Twelve years ago when Dr Tembo gave me the news that I was HIV positive, he gave me only six months to live. While Time magazine’s Man of the Year—Dr. David Ho—had created a cocktail of drugs that could suppress HIV, it would be years before treatment made its way to the poor hospital in Luanshya, Zambia where I lived.
Even five years later, only eight thousand people in Africa had access to these drugs—but millions had died. At the time, few people knew or admitted what had claimed their lives. We called the disease “Slim” or “Kalawe Noko,” which means ‘go and say goodbye to your mother.’ It had no respect of person—it took the young and the strong, leaving behind the weak and the frail.
Proudly today, I have witnessed a great increase in the number of people accessing treatment. Given the “perfect storm” of conditions that allowed AIDS to march across Africa, the fact that the tide is now turning is both remarkable and inspirational. Millions of deaths have been averted. Children can now sleep at night with their parents watching over them.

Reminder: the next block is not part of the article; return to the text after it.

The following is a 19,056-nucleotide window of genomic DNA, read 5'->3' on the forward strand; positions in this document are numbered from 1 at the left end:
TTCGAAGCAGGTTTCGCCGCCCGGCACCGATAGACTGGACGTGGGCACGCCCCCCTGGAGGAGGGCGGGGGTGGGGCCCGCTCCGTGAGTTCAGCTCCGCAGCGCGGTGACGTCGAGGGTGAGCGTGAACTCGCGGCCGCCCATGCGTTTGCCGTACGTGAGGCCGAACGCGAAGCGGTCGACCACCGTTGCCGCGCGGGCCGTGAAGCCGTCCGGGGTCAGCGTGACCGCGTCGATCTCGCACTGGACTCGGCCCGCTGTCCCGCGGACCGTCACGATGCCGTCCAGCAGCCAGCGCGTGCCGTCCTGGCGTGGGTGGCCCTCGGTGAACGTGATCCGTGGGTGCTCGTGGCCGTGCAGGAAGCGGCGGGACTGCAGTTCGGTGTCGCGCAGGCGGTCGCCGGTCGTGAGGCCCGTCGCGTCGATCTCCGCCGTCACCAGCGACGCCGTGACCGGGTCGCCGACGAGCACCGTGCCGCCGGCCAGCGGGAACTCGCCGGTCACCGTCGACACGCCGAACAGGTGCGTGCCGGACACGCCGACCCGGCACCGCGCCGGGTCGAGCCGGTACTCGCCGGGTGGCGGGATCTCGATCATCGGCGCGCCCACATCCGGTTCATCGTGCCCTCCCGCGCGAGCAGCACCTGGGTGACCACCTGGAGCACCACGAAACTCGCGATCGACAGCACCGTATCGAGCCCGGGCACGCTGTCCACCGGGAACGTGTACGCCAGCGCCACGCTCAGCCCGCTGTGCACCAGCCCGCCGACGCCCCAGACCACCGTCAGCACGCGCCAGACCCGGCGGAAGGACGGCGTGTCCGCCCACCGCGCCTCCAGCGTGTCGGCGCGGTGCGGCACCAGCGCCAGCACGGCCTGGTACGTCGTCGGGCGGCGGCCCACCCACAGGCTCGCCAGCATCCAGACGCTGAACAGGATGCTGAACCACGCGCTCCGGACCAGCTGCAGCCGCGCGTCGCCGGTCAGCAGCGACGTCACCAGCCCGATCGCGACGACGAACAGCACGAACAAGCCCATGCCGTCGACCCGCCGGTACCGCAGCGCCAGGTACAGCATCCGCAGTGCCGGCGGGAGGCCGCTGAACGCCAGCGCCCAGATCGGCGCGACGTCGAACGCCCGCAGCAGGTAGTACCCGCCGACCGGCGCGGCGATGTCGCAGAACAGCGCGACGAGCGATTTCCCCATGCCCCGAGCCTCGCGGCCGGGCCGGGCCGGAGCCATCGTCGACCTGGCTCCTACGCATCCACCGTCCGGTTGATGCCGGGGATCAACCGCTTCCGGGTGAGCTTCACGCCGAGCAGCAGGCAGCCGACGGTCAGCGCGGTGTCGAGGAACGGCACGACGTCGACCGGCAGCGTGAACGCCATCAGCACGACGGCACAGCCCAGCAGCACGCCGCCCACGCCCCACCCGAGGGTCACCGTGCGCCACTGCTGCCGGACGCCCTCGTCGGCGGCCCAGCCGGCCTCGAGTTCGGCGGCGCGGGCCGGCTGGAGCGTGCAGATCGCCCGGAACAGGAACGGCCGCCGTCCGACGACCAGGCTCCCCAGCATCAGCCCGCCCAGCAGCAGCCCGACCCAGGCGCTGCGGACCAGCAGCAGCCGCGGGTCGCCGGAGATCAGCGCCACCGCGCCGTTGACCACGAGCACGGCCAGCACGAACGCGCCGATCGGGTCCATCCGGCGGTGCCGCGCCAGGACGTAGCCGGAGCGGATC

But I caution to add—our task is far from over. In 2008, for every two people who started taking antiretroviral drugs, another five become newly infected. Access to treatment is a long way from being universal.
We need to maintain the pressure on our elected leaders, our places of worship and our broader communities to march forward.
Twelve years ago, I was given six months to live. I am still fighting, and God willing, I will continue to do so. I will continue to fight until all who require treatment, regardless of where we were born and how we contracted the virus, have access not only to HIV/AIDS treatment, but to all health services. That to me is universal access—and that is a basic human right.
-Princess Kasune Zulu